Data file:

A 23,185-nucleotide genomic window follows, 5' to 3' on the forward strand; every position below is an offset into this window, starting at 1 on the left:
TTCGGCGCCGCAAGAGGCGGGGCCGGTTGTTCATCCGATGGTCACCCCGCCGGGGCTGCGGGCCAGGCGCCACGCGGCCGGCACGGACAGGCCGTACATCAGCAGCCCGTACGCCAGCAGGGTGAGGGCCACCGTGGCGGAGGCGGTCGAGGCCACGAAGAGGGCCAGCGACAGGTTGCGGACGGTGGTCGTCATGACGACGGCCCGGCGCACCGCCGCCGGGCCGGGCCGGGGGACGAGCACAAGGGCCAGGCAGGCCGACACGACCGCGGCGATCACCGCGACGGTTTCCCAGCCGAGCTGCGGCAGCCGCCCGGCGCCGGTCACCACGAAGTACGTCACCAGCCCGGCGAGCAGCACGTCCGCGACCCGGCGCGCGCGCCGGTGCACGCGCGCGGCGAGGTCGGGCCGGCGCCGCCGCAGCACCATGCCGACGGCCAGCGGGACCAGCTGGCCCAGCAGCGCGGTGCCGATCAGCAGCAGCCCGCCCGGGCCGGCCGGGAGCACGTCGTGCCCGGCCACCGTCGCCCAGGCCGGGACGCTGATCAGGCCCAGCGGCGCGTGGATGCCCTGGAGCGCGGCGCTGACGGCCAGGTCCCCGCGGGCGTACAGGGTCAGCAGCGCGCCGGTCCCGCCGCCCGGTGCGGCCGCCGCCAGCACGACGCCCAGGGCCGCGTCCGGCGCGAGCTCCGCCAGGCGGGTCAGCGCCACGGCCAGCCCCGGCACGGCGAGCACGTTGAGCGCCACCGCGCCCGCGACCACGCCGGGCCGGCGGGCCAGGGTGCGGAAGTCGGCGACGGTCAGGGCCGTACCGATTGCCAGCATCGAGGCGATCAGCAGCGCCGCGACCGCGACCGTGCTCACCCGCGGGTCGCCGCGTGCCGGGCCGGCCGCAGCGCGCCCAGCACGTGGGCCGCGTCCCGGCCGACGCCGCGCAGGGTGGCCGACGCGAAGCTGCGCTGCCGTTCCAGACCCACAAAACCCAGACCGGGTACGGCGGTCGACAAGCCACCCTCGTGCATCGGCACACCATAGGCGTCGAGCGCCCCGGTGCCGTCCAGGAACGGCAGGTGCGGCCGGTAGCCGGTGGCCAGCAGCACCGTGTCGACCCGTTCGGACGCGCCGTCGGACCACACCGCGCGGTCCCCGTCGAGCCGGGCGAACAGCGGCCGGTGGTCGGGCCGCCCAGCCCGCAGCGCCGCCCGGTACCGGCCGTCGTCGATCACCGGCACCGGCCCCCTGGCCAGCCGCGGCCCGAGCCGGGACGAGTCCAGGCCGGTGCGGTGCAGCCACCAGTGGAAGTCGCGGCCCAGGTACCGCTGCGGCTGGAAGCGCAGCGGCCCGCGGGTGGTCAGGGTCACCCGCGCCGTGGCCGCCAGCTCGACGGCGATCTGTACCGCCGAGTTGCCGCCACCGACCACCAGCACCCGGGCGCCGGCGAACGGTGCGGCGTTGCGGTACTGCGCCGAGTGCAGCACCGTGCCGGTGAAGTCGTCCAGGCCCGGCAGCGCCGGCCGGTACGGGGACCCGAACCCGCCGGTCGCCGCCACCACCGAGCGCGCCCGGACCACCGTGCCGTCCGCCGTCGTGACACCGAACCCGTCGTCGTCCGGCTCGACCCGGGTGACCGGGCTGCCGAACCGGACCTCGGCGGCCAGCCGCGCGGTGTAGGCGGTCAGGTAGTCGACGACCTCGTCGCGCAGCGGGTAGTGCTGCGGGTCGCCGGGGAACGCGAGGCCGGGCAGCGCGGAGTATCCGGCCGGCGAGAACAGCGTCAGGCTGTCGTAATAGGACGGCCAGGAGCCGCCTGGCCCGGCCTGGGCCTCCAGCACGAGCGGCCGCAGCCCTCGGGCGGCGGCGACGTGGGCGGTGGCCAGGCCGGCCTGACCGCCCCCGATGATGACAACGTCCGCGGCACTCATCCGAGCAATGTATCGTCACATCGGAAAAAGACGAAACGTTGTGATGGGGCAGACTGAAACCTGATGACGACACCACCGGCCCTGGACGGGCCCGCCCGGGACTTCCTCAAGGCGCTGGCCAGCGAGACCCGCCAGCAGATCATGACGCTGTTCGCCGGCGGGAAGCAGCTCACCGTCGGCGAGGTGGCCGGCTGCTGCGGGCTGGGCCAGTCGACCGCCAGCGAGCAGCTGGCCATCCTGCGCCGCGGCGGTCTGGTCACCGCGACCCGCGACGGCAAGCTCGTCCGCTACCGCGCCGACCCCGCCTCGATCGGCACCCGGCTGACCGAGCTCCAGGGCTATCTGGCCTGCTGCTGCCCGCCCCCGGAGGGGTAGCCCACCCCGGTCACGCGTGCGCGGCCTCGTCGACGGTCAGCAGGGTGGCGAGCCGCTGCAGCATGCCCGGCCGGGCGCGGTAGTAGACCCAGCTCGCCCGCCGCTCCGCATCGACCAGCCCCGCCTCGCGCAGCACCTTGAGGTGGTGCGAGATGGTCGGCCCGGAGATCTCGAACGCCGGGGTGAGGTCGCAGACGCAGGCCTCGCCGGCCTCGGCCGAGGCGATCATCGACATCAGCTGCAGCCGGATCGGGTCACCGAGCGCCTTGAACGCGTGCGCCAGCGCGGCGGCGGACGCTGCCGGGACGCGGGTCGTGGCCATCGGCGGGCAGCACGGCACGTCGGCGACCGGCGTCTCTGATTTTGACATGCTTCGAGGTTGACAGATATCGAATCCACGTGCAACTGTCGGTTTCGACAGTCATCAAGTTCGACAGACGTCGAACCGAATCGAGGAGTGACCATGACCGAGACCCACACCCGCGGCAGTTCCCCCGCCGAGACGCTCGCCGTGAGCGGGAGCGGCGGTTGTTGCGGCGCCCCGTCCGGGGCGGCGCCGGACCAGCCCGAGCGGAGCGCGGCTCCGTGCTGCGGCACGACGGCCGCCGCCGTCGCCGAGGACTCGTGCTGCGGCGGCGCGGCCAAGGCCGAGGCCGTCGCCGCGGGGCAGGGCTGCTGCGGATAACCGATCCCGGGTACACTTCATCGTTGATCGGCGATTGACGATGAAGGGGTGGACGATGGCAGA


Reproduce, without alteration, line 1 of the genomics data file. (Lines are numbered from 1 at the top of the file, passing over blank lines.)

A 23,185-nucleotide genomic window follows, 5' to 3' on the forward strand; every position below is an offset into this window, starting at 1 on the left: